During the descent of Hope Pass we had to keep the pace in check, so as to not fry the quads. After the descent down Hope there was a small river crossing. I had to make up my mind whether to change my shoes and socks at the Twin Lakes 2 aid station stop at mile 60 or run as long as I could before I had to tend to any feet issues. In the past I have had issues with blistering on my feet, so it was just a matter of time before it started to slow me down. When we got to Twin Lakes 2 I decided to do a quick change to dry shoes and not waste time changing my toe socks. For those of you who wear toe socks I wear the Injinji trail socks that really help me get in 60 or more miles before my feet start to get hot spots. Without these socks I would start to blister around mile 40. I decided to worry about the feet and socks later. I had packed extra shoes and socks in my drop bags on the way to the finish if I really had to make a prolonged stop for foot care.
After Twin Lakes 2 we started the climb up Mt Elbert. Mt Elbert is the highest peak of the Rockies in North America at 14,440 feet, but we do not climb to the top. We only climb to about 10,400 feet. All that this climb required was patience. There is no way to run it (unless you are Anton). As long as you are making relentless forward progress, all is good. My pacer Julian did quite well on this climb too.
It was obvious that Julian had studied the course and my race plan. I had never seen this side of Julian. Not that he did not have it, it’s just that I had not seen it. He was totally prepared and totally aware of what to look for in my running; when I needed nutrition, fluids and picking up the pace. For a newbie to this level of altitude Julian made a seamless transition and pulled me along the course when I needed it the most. I see success at this race for Julian in the future.
The seven miles from the Half Pipe 2 aid station stop at mile 30.5 from the finish to the Outward Bound 2 aid station at mile 23.5 were a key part of this race. I have to thank Julian for pushing me to run this entire stretch and giving me more time in the bank for reaching my goal time. My feet were really starting to hurt at this point, but he pushed me through this and we gained a lot of spare time towards the goal time.
When we reached Sugarloaf Mountain I was hoping that my hiking poles would help me get up the mountain faster than last year. This was the one climb that I lost time on in 2012. This climb never seems to end. The poles helped me during this climb. To have the extra stability from the poles and be able to conserve a bit of energy as opposed to power hiking by using your hands on the your quads is a big help. As anticipated this climb did go on forever. I remember at one point Julian stating that “we can put away the poles now.” My reply was that “we are not done yet.” It was at least another 29 minutes of climbing. Once that climb was finished there was a nice downhill to take advantage of before coming into the May Queen aid station. May Queen was 13.5 miles to the finish. Up next was the run around Turquoise Lake.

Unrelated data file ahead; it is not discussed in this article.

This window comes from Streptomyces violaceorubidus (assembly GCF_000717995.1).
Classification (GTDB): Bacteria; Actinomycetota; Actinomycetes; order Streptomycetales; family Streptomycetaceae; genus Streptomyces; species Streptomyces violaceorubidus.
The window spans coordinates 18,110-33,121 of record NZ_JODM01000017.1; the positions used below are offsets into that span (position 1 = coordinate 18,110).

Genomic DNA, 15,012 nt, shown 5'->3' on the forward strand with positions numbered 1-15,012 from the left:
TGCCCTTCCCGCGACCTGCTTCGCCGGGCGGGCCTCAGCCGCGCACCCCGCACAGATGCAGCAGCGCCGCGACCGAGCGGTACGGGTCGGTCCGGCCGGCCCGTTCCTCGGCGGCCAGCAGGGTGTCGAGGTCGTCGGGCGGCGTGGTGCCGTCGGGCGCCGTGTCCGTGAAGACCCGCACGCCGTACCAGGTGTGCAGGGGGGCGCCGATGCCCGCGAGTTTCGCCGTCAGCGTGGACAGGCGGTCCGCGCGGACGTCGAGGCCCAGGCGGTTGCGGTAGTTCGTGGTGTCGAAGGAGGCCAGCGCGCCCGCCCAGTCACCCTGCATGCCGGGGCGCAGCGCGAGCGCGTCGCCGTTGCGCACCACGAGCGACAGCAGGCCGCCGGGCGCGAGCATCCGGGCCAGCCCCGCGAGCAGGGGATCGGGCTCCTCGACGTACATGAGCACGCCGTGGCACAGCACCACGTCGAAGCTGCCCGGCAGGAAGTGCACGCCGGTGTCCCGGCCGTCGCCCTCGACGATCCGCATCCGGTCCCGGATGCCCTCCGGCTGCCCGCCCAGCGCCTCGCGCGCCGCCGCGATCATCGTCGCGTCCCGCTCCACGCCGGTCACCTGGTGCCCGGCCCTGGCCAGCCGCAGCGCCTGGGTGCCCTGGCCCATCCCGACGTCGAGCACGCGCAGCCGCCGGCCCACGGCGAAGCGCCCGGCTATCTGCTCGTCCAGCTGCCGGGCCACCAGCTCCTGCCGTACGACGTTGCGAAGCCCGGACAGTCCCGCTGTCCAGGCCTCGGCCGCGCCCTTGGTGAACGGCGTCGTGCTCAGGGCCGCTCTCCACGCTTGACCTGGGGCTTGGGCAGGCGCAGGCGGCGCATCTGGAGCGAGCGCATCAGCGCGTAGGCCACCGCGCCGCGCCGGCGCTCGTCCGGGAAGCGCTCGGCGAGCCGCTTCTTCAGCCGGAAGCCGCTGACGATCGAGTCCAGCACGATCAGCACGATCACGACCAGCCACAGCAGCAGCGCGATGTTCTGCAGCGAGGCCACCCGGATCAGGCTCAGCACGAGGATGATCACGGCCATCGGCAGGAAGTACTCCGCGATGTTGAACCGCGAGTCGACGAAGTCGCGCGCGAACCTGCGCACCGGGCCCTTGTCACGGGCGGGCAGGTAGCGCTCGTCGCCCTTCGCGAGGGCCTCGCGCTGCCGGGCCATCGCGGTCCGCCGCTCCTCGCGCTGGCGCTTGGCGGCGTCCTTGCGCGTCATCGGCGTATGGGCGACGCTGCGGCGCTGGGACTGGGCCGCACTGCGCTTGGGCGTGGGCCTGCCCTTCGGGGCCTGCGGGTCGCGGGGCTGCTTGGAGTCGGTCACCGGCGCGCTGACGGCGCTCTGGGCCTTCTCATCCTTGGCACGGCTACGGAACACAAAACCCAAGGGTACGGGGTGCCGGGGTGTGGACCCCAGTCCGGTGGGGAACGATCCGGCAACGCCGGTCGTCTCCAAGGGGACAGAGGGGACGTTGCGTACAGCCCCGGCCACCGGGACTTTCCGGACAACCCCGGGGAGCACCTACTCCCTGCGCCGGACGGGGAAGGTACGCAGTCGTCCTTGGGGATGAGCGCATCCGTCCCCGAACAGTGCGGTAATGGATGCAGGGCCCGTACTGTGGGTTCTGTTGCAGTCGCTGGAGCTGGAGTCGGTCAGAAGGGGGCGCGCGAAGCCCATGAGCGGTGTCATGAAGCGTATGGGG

May Queen was at 13.5 miles to the finish. I forgot that I had written in my race plan that there was a chance that I would puke at mile 86.5. I figured if it happened at all that would be the spot. I must’ve have seemed low on energy or Julian realized that I was not getting proper nutrition because he suggested that I eat a whole banana at May Queen. That was the right call. At this point of the race I had not had any solid food for over 6 hours and was running on gels, a bit of fruit and broth. I German Shepard’ a banana, had two of the best cokes that I ever tasted and swallowed a couple of Tylenol for the pain in my blistered feet. This was the last aid station before the finish and off we went. I had not gone 100 yards before everything came up in two vicious projectiles. If I could actually see the spot in the road where they hit I am sure that there would’ve been a crater in the asphalt. I was not happy about losing my last two Tylenols, but I had a few sips of water and went back into my running shuffle towards the finish.
I remembered thinking that I had to respond to those listed on the Facebook post where I asked for energy at mile 86. I did not ask to soil the streets! I had forgotten, but Julian reminded me that it was in my race plan. Not the self-fulfilling prophecy that I wanted…
As Julian stated at the time, it seemed like we were running around Turquoise Lake to the finish for hours before we crossed the Tabor Boat ramp (really at 8 miles to the finish not 7!) before crossing back on to the road and the gradual climbs to the finish on 6th Street. My feet were pretty trashed at this point and it was too painful to run the last 8 miles. Julian did some quick calculations and determined that if I walked 20 minute miles I would still break 25 hours. I was really hurting at this point so I went into power walking mode. I only managed 16 minute miles at this point which is well below my usual pace, but it would have to do and would still allow me to reach the goal. Although this is not like me at all, I really didn’t care about breaking 24 hours at this point, which would have been relatively easy to do. I was happy with my elapsed time at this point in the race and knew that all I had to do was continue the pace to get that big fat buckle. So far I had made no big time consuming mistakes in the race and we did not get lost once. Julian was tracking the time for the return to the finish, which was a big help for me to concentrate on moving forward on the trail.
I had forgotten how long that last four miles was with the steady incline from the year before. As I came upon the last ½ mile and the point, scene and realization of last year’s disappointment, the time was 24:08. Exactly one hour faster than my finishing time from the year before. I crossed the line in 24:17. This flatlander finished 7th in his age group. Mission accomplished!
In 2012 when I finished this race I was in a shivering ball in a sleeping blanket at the medical tent and heated trailer. This year was not as bad as I was sill in a ball in a sleeping bag (thanks Julian for the Facebook tag), but not cold and not nearly as tired. Maybe next year I will try for the Leadville 100 MTB race.